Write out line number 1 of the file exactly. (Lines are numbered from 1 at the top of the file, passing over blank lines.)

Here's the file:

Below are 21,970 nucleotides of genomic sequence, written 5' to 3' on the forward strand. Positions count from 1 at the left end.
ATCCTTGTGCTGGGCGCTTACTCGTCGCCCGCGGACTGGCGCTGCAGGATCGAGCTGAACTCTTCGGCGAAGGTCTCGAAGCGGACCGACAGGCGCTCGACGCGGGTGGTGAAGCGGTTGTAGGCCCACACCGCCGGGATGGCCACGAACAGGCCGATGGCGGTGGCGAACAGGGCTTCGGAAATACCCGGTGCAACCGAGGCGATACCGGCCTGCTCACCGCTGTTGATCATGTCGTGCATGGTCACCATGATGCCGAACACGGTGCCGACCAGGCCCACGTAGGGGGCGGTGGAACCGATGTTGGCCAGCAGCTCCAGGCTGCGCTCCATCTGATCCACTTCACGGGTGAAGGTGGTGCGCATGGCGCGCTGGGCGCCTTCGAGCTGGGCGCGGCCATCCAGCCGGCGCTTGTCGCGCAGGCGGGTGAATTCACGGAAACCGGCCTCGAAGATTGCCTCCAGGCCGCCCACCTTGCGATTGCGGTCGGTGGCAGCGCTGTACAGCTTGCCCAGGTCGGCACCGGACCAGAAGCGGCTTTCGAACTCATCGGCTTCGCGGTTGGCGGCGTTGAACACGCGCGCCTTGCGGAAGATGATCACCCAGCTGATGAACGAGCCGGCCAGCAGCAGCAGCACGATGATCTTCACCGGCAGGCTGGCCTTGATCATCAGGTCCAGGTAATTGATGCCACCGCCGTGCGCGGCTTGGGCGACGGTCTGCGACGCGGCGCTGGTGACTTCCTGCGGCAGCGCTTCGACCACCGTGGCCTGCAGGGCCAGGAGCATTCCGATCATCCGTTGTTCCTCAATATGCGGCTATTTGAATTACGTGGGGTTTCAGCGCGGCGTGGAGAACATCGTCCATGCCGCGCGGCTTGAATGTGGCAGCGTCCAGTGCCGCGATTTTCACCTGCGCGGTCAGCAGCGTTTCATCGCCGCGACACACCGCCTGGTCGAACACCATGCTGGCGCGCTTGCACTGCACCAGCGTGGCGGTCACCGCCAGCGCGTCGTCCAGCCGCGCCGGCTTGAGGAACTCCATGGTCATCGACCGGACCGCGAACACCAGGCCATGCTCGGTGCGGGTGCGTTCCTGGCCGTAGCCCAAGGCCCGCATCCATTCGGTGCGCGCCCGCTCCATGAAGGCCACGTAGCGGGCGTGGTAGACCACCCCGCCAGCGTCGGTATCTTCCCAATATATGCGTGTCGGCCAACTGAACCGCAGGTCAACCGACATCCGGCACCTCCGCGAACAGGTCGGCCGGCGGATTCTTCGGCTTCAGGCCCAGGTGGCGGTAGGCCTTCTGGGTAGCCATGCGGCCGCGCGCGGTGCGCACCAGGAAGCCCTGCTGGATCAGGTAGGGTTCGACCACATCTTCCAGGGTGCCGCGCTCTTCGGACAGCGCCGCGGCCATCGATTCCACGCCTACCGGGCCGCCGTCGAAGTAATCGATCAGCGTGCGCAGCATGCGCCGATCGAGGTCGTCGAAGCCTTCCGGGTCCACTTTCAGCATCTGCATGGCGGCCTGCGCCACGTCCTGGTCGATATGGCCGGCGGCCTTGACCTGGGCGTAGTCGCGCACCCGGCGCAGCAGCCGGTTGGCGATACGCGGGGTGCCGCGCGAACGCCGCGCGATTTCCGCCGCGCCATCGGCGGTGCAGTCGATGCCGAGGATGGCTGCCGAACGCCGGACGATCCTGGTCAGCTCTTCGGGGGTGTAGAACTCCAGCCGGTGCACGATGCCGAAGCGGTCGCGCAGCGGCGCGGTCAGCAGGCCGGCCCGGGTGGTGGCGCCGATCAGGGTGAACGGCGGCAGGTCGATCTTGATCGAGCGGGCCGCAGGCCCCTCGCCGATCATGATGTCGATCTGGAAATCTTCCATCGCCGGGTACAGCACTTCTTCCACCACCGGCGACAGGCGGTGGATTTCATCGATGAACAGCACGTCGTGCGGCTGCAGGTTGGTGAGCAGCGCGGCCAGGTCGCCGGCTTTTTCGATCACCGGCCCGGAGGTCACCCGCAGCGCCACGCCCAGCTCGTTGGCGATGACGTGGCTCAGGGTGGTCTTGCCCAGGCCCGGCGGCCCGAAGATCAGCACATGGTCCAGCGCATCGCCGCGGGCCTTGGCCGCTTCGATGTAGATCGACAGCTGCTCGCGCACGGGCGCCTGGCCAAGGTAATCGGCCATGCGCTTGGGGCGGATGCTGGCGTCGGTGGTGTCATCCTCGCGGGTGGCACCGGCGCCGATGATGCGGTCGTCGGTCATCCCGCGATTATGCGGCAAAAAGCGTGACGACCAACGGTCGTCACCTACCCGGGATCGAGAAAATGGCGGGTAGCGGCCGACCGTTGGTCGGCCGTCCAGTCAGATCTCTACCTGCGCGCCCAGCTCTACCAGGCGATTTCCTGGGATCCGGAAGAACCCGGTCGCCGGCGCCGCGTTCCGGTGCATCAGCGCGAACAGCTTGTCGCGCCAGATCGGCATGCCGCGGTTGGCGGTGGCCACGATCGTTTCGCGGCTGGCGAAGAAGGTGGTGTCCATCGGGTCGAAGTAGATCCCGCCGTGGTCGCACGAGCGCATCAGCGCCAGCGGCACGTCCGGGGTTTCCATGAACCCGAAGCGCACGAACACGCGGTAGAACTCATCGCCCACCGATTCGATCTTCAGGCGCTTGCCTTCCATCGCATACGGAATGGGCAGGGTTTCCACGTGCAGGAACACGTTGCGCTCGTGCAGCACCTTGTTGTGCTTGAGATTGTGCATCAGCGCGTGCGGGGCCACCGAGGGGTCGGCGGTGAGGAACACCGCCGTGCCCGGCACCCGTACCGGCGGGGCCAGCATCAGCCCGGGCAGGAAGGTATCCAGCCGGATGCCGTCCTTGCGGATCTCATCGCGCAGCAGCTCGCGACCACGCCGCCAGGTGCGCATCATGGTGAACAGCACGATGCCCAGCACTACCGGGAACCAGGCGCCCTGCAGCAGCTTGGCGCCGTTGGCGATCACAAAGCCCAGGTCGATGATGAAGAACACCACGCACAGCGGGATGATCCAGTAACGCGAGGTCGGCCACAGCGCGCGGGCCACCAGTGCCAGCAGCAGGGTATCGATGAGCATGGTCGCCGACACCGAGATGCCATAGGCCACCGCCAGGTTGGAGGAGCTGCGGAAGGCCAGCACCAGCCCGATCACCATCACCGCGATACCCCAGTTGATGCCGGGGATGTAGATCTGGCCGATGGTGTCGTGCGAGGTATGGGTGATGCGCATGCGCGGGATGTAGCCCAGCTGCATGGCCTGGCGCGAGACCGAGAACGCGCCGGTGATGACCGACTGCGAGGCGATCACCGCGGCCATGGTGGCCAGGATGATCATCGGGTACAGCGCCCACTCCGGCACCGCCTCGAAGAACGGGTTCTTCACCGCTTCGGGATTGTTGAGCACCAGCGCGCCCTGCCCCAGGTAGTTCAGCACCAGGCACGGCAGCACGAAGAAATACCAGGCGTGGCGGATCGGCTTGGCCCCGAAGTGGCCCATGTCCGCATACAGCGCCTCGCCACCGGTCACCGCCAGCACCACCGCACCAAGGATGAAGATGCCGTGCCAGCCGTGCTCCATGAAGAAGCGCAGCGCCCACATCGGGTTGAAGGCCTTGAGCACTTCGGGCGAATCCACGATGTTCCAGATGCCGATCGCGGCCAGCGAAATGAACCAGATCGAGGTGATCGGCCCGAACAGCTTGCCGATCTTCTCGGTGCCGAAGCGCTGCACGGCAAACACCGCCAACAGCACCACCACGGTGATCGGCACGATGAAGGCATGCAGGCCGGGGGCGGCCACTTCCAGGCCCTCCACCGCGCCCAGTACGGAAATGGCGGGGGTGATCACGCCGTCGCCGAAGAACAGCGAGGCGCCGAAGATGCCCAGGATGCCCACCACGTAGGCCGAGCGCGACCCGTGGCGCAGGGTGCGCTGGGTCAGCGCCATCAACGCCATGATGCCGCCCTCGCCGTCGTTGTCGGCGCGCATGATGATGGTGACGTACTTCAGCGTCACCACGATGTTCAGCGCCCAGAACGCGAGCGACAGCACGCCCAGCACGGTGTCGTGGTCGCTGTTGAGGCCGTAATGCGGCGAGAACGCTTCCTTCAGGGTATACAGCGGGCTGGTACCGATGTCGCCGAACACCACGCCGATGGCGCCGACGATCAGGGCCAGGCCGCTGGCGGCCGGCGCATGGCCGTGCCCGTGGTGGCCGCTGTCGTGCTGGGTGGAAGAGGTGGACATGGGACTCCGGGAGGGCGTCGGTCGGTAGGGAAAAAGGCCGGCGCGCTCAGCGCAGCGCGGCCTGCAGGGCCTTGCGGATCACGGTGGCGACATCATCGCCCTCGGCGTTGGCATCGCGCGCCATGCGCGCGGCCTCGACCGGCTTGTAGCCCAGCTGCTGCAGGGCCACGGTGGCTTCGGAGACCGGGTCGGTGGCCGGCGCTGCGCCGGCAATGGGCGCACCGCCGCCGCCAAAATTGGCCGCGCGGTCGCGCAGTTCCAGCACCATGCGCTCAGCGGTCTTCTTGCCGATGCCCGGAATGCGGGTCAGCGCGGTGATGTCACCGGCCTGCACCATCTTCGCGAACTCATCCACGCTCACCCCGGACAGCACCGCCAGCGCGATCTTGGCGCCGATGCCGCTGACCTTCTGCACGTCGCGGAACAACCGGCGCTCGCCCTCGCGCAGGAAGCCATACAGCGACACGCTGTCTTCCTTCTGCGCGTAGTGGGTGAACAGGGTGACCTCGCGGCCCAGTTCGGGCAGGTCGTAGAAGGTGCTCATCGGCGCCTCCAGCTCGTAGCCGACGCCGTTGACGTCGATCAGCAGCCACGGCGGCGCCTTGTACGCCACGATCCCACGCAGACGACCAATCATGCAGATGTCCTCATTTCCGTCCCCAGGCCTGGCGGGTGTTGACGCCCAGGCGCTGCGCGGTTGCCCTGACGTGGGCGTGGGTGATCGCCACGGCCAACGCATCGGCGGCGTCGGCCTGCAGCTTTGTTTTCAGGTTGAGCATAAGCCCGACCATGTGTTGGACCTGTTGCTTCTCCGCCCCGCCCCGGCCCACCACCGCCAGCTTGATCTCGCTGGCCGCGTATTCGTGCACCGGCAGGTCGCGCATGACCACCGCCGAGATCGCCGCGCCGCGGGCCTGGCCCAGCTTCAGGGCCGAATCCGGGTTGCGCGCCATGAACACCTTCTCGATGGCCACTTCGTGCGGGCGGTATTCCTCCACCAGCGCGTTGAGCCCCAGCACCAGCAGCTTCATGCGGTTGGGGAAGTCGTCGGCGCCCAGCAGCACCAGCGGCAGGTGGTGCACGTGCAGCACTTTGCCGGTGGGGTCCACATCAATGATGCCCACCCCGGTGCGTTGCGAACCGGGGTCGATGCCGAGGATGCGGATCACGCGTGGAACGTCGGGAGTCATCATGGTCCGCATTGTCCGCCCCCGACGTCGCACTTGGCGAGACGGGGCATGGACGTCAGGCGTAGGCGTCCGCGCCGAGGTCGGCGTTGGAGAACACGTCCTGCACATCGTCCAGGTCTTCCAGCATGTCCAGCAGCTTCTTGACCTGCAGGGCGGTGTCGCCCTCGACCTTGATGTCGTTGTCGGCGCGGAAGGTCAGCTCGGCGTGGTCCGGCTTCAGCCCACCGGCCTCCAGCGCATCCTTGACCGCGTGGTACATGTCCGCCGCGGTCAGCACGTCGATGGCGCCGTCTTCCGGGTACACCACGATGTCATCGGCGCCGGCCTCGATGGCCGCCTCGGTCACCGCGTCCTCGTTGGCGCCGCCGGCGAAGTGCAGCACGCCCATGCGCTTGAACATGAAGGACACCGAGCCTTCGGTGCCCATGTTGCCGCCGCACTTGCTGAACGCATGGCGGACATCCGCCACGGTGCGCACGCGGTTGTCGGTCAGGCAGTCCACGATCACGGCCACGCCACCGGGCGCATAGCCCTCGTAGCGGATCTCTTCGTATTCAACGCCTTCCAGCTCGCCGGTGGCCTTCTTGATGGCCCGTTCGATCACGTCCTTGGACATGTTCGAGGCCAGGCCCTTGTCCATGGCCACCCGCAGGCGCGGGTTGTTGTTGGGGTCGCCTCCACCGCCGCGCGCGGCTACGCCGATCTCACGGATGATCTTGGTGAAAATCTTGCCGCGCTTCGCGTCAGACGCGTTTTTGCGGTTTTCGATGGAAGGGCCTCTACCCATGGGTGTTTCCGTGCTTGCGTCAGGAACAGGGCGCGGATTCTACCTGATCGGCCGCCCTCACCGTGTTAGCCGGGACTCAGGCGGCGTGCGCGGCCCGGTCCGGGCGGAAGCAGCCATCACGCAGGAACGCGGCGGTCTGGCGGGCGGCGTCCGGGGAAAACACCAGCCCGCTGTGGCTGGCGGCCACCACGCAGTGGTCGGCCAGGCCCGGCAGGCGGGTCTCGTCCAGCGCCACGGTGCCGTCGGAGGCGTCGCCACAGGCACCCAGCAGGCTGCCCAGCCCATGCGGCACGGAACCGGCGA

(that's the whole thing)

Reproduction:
Below are 21,970 nucleotides of genomic sequence, written 5' to 3' on the forward strand. Positions count from 1 at the left end.